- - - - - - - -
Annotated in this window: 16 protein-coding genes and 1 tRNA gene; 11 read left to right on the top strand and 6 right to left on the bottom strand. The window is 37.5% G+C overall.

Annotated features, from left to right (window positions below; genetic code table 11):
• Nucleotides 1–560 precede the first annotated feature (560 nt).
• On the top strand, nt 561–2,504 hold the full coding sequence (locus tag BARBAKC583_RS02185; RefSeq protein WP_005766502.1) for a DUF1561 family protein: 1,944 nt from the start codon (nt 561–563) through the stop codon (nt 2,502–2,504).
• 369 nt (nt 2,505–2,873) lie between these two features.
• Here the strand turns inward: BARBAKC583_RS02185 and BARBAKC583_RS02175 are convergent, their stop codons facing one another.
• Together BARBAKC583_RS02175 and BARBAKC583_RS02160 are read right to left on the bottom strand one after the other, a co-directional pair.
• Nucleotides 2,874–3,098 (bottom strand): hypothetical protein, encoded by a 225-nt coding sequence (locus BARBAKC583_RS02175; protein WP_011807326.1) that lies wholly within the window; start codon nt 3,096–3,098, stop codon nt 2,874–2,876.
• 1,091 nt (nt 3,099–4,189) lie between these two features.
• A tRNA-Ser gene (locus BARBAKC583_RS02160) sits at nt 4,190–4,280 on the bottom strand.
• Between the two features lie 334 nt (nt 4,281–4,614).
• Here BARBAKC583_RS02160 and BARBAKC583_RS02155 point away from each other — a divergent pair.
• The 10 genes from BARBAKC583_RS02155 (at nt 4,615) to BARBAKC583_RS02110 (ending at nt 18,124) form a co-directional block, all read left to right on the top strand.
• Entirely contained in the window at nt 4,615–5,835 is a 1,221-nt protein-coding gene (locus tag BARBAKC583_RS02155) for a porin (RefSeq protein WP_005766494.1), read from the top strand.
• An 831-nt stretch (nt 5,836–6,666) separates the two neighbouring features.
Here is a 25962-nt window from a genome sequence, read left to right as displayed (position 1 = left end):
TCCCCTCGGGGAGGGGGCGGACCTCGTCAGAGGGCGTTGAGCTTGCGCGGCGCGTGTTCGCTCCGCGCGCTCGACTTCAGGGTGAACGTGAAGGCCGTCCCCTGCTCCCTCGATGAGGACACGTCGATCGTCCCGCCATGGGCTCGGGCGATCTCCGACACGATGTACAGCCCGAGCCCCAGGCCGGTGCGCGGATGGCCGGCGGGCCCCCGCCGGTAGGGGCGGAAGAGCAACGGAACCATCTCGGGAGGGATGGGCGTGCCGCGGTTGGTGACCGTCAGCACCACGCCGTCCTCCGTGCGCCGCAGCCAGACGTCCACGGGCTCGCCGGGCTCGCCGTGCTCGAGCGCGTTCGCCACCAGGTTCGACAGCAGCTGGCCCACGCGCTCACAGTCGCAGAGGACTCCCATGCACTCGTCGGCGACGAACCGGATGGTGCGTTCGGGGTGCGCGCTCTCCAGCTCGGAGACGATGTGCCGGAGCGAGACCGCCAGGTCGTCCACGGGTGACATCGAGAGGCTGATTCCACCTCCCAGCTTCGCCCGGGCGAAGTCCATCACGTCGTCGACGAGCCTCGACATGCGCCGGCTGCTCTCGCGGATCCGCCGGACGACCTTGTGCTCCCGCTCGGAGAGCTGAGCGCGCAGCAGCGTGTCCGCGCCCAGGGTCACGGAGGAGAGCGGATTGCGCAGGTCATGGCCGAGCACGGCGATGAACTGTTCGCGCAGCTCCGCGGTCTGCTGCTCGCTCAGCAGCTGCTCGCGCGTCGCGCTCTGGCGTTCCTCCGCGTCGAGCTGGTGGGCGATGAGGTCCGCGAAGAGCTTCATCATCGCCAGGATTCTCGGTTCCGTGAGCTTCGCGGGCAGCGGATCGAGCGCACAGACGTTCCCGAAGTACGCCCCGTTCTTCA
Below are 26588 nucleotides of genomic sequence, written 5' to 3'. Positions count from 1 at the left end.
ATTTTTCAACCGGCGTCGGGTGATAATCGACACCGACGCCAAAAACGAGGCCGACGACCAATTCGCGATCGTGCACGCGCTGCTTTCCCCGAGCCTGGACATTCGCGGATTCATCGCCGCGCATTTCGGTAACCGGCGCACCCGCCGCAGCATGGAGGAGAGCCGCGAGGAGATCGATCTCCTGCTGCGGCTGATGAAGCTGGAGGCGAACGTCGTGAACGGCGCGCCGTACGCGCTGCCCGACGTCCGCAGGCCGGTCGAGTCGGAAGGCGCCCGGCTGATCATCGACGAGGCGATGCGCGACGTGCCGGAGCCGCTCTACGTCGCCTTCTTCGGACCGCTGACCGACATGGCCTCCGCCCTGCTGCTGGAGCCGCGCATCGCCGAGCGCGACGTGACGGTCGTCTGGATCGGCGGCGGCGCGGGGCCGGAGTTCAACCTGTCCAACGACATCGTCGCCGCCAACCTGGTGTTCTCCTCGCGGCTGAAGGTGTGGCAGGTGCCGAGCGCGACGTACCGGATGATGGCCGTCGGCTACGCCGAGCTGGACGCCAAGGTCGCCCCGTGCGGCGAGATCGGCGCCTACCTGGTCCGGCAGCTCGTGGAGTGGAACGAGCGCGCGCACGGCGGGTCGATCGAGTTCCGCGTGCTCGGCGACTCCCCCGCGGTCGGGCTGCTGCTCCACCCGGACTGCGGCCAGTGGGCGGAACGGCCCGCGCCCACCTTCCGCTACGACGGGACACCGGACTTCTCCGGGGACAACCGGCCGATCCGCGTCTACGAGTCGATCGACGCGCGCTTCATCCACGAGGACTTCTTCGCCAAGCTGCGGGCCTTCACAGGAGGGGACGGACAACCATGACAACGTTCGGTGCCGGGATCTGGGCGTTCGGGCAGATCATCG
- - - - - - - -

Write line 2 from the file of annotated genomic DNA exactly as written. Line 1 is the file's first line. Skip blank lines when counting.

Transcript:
Annotated features, from left to right (window positions below; genetic code table 11):